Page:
The São Paulo biennial art exhibition, the largest of its type in South America and one of the most important in the world, will begin on 26 October 2008 without a single art work being displayed. In the words of the event's curator, Ivo Mesquita – who is also the curator of São Paulo's Pinacotheek, the Biennial is extremely ill and must be quarantined. This is why the 2008 Biennial will be 42 days long, the normal length of a real quarantine.
The first pavilion of the Biennial building, designed by Oscar Niemeyer, houses spaces for performances, concerts and theatre, and for video and film presentations. The second pavilion is still empty. The third building will house an enormous library containing the archives of all Biennials since the event's inception in 1951, plus catalogues of approximately 200 other biennial exhibitions throughout the world.
"The idea behind the Biennial is a 19th century concept, but we live in the 21st century. Perhaps it is time to re-evaluate the concept", says Mesquita. "There will only be a single large installation, in the form of a restoration of Niemeyer's original design for the Biennial Building and the immense empty space of the second pavilion."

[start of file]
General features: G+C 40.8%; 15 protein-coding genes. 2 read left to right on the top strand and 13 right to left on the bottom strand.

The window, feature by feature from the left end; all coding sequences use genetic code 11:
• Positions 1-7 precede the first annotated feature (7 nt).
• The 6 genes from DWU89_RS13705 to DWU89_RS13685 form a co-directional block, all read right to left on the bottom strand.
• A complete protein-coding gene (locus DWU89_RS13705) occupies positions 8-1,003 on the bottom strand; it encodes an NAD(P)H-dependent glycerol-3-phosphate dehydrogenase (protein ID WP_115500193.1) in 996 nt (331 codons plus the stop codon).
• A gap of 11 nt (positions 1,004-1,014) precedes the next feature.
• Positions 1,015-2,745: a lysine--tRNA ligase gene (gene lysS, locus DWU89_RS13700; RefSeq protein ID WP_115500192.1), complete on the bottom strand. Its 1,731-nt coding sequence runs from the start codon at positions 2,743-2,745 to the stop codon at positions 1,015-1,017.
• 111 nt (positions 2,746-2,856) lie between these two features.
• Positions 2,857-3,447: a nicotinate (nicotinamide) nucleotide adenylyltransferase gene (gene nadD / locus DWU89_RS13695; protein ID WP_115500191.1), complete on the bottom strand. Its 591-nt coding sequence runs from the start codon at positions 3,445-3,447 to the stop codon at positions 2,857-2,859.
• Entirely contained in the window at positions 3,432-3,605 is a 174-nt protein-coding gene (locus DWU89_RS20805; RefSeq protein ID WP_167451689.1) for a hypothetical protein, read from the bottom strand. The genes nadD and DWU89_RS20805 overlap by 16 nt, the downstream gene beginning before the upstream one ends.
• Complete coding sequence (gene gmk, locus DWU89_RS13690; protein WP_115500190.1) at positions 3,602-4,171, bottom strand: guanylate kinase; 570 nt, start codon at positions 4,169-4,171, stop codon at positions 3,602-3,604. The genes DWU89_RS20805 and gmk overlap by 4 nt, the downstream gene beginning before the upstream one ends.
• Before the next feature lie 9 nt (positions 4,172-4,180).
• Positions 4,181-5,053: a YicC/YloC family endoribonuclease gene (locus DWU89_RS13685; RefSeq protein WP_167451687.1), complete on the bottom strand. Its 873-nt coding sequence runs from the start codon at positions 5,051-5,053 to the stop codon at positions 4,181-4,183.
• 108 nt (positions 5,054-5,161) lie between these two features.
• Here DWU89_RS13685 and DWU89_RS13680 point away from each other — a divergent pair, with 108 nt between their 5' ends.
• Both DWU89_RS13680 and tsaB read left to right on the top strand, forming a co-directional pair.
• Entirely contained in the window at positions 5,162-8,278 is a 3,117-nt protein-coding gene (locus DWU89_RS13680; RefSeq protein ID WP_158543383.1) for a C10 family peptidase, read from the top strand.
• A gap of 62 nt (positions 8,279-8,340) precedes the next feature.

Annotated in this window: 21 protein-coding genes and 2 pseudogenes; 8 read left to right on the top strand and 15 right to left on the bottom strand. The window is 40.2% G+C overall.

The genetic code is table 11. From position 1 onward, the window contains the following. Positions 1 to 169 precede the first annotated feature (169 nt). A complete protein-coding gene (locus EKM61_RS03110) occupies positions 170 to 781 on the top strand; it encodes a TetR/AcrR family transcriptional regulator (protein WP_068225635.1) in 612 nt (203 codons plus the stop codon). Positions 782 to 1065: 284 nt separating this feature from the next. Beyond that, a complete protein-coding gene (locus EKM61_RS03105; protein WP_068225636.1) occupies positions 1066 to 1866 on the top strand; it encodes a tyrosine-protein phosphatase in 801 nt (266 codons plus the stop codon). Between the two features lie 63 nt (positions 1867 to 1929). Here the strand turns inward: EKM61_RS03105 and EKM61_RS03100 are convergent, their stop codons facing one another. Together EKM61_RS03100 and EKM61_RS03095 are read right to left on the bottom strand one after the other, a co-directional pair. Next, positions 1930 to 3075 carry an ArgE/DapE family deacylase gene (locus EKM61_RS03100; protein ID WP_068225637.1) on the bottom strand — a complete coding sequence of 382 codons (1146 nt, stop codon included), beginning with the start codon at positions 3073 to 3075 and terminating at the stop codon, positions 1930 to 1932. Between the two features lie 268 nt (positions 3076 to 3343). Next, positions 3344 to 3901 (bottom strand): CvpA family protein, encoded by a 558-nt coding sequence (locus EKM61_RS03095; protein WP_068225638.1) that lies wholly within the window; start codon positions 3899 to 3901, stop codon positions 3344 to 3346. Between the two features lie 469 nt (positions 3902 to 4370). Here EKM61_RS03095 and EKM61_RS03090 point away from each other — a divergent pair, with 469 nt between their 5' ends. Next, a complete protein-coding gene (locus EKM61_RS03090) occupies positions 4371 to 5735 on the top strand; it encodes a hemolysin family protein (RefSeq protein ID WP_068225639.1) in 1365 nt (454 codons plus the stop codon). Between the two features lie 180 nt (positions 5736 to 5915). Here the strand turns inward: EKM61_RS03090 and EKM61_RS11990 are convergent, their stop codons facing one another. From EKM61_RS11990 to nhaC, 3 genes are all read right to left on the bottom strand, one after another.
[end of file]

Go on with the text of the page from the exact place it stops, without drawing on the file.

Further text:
Another reason for the radical form of this exhibition is more practical than ideological. Appointment of a curator has been delayed for more than a year as the result of internal arguments and political squabbling. The chairman of the foundation that organises the Biennial has been accused of nepotism. He hired the insurance office that employs his son-in-law. He has also been accused of giving preferential treatment to his own publishing house, which did business with the Biennial.
"I only had ten months to organize this event, rather than the customary two years", Mesquita explains. "Rather than throwing something together in haste, I am staging a huge debate about the position of art in contemporary society." Forty artists from twenty countries have been invited; they will participate in discussions and seminars.